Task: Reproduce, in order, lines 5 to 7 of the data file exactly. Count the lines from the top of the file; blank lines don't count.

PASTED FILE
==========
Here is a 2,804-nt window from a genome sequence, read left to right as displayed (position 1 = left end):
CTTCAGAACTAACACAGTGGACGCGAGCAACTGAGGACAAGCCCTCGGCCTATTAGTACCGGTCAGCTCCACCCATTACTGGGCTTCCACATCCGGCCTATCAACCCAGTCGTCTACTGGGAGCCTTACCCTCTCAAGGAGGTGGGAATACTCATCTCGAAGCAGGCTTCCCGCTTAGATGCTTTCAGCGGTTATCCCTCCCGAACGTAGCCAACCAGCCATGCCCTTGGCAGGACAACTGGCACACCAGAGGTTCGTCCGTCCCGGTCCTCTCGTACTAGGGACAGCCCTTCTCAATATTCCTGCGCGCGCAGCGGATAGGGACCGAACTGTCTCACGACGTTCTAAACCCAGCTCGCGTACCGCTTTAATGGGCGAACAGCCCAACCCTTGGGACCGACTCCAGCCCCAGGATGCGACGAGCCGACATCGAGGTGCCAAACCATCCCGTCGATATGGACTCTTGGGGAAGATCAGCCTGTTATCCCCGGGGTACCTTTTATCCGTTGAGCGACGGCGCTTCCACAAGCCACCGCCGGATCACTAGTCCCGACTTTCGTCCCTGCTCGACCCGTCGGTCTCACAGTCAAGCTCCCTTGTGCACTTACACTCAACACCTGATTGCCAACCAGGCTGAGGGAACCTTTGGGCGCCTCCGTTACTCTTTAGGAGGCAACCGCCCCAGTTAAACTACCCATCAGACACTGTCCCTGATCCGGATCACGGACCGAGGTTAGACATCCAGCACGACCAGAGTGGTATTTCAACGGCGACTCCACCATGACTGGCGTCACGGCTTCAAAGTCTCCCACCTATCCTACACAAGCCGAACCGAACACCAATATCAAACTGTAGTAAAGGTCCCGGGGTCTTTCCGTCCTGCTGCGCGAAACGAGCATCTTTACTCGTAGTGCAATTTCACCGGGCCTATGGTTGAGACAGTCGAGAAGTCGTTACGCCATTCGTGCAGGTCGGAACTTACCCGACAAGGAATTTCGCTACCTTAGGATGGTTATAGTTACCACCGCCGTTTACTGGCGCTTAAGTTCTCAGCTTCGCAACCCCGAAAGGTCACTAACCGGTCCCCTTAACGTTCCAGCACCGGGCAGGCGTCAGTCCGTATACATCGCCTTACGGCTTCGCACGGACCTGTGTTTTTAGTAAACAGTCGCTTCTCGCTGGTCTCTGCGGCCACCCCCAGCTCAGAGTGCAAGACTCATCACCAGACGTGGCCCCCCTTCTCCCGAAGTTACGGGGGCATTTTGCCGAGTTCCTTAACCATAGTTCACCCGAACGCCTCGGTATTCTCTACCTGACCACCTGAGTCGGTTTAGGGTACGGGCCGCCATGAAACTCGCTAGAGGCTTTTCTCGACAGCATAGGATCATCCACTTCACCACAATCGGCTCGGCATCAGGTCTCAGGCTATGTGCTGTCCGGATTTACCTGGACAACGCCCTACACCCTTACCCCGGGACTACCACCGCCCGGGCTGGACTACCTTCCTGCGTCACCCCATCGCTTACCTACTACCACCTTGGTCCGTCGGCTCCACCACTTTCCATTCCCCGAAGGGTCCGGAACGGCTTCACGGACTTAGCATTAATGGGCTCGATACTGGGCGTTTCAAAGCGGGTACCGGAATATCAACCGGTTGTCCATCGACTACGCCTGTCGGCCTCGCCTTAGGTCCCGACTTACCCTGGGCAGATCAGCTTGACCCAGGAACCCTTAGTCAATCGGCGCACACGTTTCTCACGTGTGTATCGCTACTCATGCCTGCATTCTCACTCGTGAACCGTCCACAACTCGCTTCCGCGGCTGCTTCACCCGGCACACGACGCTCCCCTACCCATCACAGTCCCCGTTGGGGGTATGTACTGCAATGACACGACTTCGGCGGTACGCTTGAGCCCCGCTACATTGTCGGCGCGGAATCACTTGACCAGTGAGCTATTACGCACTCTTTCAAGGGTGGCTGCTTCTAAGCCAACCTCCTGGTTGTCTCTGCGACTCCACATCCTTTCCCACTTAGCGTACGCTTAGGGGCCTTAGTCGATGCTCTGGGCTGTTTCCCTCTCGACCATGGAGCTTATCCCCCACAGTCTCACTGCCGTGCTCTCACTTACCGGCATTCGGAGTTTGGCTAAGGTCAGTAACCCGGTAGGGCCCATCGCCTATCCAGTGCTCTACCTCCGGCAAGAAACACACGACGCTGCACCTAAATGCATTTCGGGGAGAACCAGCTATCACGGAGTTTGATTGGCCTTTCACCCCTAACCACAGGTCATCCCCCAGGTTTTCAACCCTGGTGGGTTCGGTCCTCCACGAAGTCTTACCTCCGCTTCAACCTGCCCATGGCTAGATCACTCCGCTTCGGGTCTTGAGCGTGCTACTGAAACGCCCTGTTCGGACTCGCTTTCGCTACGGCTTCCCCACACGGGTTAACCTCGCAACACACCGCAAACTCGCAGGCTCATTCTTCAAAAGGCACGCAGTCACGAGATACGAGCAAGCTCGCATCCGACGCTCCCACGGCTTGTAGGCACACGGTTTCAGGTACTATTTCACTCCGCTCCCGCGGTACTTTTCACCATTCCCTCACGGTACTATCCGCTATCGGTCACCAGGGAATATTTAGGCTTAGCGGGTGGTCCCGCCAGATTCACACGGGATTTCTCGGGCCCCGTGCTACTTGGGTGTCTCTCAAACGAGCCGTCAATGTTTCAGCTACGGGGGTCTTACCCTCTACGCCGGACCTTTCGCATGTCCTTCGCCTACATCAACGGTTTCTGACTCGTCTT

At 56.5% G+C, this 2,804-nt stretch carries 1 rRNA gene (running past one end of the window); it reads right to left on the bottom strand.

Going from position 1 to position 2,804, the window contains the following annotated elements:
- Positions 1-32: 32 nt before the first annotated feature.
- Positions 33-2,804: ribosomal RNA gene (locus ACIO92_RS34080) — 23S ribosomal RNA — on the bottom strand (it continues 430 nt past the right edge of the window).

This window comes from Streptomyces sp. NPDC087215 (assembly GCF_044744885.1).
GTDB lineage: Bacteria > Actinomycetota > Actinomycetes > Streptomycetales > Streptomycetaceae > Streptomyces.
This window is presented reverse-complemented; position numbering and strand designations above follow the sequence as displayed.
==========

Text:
- Positions 1-32: 32 nt before the first annotated feature.
- Positions 33-2,804: ribosomal RNA gene (locus ACIO92_RS34080) — 23S ribosomal RNA — on the bottom strand (it continues 430 nt past the right edge of the window).

This window comes from Streptomyces sp. NPDC087215 (assembly GCF_044744885.1).